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Price discrimination sounds terrible, but it is ubiquitous in practice, in the form of coupons, senior discounts, and early bird specials. For online shoppers, similar forms of price discrimination are widespread, and they likely are perfectly legal. However, because they are not transparent, they raise some ethical questions.

In a recent study, researchers conducted identical searches for products on 16 retail and travel websites. Some searches were conducted on mobile devices, others on regular personal computers, and still others on personal computers that had been cleared of all cookies and search histories. Perhaps not surprisingly, the researchers found a wealth of varied prices on at least 9 of the sites, as well as differences in the product and service recommendations. In some cases, the prices varied by hundreds of dollars.

For example, both Home Depot and Travelocity listed different prices when the search came from a mobile device versus a personal computer. Some travel sites offered discounts to “members,” whereas others listed different hotels on top of recommendation lists, depending on the cookies on the user’s computer.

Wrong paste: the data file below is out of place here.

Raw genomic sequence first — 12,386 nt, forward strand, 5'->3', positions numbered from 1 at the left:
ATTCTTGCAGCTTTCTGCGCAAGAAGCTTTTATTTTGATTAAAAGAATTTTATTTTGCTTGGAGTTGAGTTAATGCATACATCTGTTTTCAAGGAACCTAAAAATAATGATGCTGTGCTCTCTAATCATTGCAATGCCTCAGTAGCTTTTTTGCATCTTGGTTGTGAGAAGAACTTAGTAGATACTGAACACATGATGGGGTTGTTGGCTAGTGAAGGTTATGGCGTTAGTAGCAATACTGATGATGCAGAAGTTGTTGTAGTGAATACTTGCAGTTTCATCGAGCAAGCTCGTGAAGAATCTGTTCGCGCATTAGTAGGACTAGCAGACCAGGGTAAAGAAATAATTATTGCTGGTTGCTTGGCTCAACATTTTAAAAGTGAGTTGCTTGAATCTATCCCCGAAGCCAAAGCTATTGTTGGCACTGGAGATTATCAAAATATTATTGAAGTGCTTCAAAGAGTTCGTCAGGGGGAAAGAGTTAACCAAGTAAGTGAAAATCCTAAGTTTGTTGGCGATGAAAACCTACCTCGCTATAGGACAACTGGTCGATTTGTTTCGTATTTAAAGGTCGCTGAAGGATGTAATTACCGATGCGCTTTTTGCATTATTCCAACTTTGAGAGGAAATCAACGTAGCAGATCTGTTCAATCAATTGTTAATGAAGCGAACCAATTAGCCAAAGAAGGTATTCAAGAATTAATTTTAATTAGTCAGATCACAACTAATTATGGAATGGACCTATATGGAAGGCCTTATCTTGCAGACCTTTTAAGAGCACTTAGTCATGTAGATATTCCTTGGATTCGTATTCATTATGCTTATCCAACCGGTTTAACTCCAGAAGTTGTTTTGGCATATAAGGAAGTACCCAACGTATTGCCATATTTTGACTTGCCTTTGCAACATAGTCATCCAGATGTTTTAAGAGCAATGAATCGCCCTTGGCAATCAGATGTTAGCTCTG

MHHE005212The lack of transparency online is compounded because many sites allow the algorithms they use to determine the price to change frequently, depending on factors that remain hidden to consumers. That is, “In the real world, there are coupons and loyalty cards, and people are fine with that. Here [online], there’s a transparency problem. The algorithms change regularly, so you don’t know if other people are getting the same results.”

Still, the results are reassuring in a way: The researchers found little evidence of unethical efforts to discriminate against consumers. It isn’t as if online retailers are twirling their mustaches, plotting crimes against their users. Instead, they appear happy to keep shoppers in the dark, uncertain of whether they really have gotten the best price or the right hotel recommendation.

Discussion Question:

Why might companies charge different prices to consumers who visit their sites using a PC versus a mobile device?

SOURCE:Tom Ryan, “Online Pricing Is Secretly Discriminatory,” Retail Wire, October 27, 2014